Dark skies over Fatima Jinnah park. Photo source: Syed Hammad Hassan, CC BY-SA 4.0.

Moreover, different political parties and state institutions are openly abused, and hate speech is openly propagated at these processions and platforms, but no significant action has been taken against them. Even recently, the Anti-Terrorism Court has declared TLYRA Chief Khadim Rizvi and other leaders of the party absconders but still haven’t arrested them, in spite of openly arranging religious gathering across the country. The nursery of these radicals is gradually growing in the society and spreading its roots in different parts of the country. It has been observed that not all Barelvi madaris support TLYRA, their students are becoming influenced and radicalized by the TLYRA leaders’ speeches.

PML-N has a history of cordial relations with many Barelvi madaris including the Jamia Naeemia, Lahore, however, in spite of this when the incident against Nawaz Sharif ensued, there were reports that some students of Jamia Namia also chanted slogans against Nawaz Sharif over the issue of blasphemy and in support of Mumtaz Qadri. The growing trend of radicalisation and such kind of incidents in the society indicates that the possibility of such instances in future, cannot be ruled out.

It is also worth-mentioning that previously PML-N itself has been actively involved in politicisation of the religion against its opponents, especially against the former PM Benazir Bhutto, and has a history of supporting banned religious organisations and their leaders like the Ahle Sunnat Wal Jamat (ASWJ) in Punjab.

Nawaz Sharif’s son-in-law Captain Safdar has been active in agitating people against Ahmdis, on issue of blasphemy and finality of the Prophet Muhammad. Moreover, on different occasions even during a speech in National Assembly, he declared Mumtaz Qadri a ‘hero’, which either shows the party’s confusion or is a clever tactic to secure the Barelvi vote bank for the upcoming general elections, despite the social, moral or religious repercussions it might have on the society.

These kind of policies are problematic on one hand, as they incite violence among public by politicising the religion, whereas on the other, they glorify killers and elements which are not only a threat to the law and order of the country, but are damaging the democratic values of the country.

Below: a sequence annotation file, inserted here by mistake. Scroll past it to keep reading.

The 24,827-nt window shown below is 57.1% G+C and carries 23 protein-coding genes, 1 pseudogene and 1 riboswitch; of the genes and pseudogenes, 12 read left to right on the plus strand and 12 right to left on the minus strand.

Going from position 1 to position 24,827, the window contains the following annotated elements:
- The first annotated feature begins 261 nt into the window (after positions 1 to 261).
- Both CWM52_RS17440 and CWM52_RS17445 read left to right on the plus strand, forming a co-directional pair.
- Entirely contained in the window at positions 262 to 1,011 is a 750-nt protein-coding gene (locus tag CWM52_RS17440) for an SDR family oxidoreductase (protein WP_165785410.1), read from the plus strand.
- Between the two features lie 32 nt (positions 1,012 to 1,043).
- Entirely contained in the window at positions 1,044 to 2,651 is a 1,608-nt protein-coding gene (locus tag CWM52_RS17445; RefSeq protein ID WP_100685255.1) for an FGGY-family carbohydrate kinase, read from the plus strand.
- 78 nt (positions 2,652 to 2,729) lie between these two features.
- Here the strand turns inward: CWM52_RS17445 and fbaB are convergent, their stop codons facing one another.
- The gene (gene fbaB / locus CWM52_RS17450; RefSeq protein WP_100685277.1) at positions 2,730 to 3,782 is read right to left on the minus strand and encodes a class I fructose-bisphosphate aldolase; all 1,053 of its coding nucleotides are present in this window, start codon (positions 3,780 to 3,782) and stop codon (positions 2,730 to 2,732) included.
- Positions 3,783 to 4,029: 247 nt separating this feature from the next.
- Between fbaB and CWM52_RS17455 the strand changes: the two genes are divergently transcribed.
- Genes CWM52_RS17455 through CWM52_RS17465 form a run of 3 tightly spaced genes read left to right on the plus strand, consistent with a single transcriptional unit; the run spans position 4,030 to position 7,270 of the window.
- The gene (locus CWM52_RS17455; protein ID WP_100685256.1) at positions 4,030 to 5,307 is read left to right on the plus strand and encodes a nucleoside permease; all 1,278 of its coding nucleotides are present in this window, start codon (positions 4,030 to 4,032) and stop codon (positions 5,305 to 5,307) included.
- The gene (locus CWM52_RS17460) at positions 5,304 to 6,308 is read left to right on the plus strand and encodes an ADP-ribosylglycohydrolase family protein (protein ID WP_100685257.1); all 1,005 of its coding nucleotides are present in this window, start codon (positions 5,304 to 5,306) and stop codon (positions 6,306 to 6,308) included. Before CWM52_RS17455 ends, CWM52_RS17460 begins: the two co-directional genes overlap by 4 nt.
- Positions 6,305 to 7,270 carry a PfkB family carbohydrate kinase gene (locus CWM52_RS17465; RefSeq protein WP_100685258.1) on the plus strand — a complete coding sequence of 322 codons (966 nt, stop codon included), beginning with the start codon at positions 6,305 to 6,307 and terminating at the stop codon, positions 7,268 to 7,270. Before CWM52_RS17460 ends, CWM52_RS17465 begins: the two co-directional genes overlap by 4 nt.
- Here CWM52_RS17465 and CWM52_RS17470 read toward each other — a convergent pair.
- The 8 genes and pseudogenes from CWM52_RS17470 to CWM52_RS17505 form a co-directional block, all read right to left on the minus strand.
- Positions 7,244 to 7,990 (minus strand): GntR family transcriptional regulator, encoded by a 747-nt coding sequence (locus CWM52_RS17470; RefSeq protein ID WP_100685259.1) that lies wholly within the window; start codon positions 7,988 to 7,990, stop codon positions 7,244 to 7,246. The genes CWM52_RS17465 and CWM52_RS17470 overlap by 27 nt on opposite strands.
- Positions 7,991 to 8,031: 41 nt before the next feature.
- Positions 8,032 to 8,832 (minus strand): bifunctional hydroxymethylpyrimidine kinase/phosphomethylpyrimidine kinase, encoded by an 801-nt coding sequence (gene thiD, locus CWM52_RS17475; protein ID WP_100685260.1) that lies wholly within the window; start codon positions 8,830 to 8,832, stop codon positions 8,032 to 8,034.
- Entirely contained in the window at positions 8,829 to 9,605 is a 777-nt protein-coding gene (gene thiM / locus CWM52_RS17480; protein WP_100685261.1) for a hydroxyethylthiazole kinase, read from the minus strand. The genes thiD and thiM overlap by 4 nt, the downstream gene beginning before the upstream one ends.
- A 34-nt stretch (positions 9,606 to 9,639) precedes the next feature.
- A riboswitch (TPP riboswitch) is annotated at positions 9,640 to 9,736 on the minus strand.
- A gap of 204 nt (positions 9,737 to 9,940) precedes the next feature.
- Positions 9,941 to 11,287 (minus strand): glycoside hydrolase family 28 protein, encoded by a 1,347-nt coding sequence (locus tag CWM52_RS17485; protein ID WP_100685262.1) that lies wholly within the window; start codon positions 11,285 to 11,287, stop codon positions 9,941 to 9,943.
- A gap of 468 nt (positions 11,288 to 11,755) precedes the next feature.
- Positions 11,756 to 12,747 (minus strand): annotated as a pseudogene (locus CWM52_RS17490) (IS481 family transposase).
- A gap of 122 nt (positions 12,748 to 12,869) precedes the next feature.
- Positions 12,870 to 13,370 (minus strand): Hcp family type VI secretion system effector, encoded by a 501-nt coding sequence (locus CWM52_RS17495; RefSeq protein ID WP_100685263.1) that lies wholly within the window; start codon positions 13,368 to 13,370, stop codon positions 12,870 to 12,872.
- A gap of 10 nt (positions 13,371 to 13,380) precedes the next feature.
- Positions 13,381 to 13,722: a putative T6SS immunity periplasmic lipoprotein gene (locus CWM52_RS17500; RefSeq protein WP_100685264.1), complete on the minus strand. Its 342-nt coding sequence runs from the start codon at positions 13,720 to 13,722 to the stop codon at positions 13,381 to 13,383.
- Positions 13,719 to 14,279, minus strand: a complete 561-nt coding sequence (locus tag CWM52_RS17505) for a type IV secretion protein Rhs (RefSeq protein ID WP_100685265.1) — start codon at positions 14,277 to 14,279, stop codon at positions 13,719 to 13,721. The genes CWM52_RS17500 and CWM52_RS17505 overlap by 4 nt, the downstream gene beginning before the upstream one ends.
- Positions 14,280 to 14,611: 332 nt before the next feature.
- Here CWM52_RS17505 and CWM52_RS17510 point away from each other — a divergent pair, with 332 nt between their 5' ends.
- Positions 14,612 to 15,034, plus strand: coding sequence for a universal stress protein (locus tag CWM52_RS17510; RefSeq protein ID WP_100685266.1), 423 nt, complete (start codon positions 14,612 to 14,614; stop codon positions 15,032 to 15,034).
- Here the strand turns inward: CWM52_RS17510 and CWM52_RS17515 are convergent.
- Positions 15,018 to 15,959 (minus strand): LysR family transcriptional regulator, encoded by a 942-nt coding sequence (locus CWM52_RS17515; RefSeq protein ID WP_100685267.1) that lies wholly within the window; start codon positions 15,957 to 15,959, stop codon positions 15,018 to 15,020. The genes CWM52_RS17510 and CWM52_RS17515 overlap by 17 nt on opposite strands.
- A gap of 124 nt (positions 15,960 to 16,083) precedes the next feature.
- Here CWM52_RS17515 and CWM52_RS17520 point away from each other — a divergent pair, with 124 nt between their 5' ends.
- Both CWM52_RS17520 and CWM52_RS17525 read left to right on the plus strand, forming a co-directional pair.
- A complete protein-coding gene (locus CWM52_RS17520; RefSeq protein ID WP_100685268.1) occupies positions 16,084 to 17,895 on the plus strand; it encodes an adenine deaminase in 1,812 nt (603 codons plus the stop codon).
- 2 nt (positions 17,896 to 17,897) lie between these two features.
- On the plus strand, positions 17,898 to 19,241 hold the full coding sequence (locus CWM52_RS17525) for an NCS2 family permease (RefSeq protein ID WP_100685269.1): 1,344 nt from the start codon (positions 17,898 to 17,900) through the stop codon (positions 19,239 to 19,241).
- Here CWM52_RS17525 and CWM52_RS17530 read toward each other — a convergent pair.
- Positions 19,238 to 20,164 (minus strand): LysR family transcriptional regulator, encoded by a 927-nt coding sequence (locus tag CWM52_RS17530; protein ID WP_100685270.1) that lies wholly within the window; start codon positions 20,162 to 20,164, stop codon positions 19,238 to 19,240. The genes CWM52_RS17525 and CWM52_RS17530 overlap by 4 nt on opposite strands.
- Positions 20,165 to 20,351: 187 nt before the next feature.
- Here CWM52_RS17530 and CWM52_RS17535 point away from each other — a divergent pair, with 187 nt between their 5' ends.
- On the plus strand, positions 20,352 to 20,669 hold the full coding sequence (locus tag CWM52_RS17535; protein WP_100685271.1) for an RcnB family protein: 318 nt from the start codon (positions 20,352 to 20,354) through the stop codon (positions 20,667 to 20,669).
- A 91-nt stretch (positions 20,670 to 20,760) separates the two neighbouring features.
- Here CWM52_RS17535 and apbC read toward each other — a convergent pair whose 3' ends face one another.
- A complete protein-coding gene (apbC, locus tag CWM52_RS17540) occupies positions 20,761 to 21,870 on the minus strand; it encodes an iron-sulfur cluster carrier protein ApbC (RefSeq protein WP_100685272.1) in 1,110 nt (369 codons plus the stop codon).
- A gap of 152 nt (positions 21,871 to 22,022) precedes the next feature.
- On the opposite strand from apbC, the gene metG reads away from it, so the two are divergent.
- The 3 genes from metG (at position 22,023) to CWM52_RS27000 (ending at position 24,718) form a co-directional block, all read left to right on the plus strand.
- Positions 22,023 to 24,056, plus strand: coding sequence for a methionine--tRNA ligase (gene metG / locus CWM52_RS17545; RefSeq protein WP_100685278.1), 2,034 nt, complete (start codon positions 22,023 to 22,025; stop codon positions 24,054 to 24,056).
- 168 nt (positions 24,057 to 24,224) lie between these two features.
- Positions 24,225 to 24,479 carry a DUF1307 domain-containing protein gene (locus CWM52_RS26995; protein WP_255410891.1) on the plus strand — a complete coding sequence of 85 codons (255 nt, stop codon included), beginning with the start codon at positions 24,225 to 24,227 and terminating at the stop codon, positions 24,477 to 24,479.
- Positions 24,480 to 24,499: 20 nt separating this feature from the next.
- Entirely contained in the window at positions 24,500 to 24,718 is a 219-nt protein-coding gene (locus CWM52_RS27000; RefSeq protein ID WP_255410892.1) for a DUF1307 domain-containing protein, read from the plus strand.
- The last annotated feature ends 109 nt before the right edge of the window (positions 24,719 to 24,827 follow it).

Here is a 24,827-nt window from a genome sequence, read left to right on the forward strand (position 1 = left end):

However, it is a good omen that leaders of all mainstream political parties including Asif Zardari, Imran Khan, Bilawal Bhutto etc. have condemned the incident which shows their political maturity toward democratic values.

As the general elections draw near and all political parties initiate their election campaigns by staging processions in big cities, it is feared that if the trend is not condemned and discontinued, it may become a norm and embarrass many national leaders, especially during election campaigns. The ruling party has also shown its weakness and inefficiency in tackling this issue. Despite multiple promises ultimatums and the Islamabad High Court ruling, the Raja Zafar Ul Haq committee report has not been made public. This act of PML-N is ensuing more controversy and doubt against PML-N’s government and their desire to resolve this impending crisis.

The conundrum here is that if the PML-N intentionally changed the article about the finality of Prophet for political gain to divert the attention of people from Panama and Sharif family’s legal battle in the Supreme Court, then this may have been to their detriment rather than their gain.

This article gives the views of the author, and not the position of the South Asia @ LSE blog, nor of the London School of Economics, or CPGS, Islamabad. Please read our comments policy before posting.

About the Author

Muhammad Suleman is a Research Associate at the Centre for Pakistan and Gulf Studies (Islamabad), Pakistan. He holds master degree in Strategic Studies from National Defence University (NDU), Islamabad and an MPhil degree in Political Science from International Islamic University, Islamabad. He can be reached at and he tweets @M_S_Shahid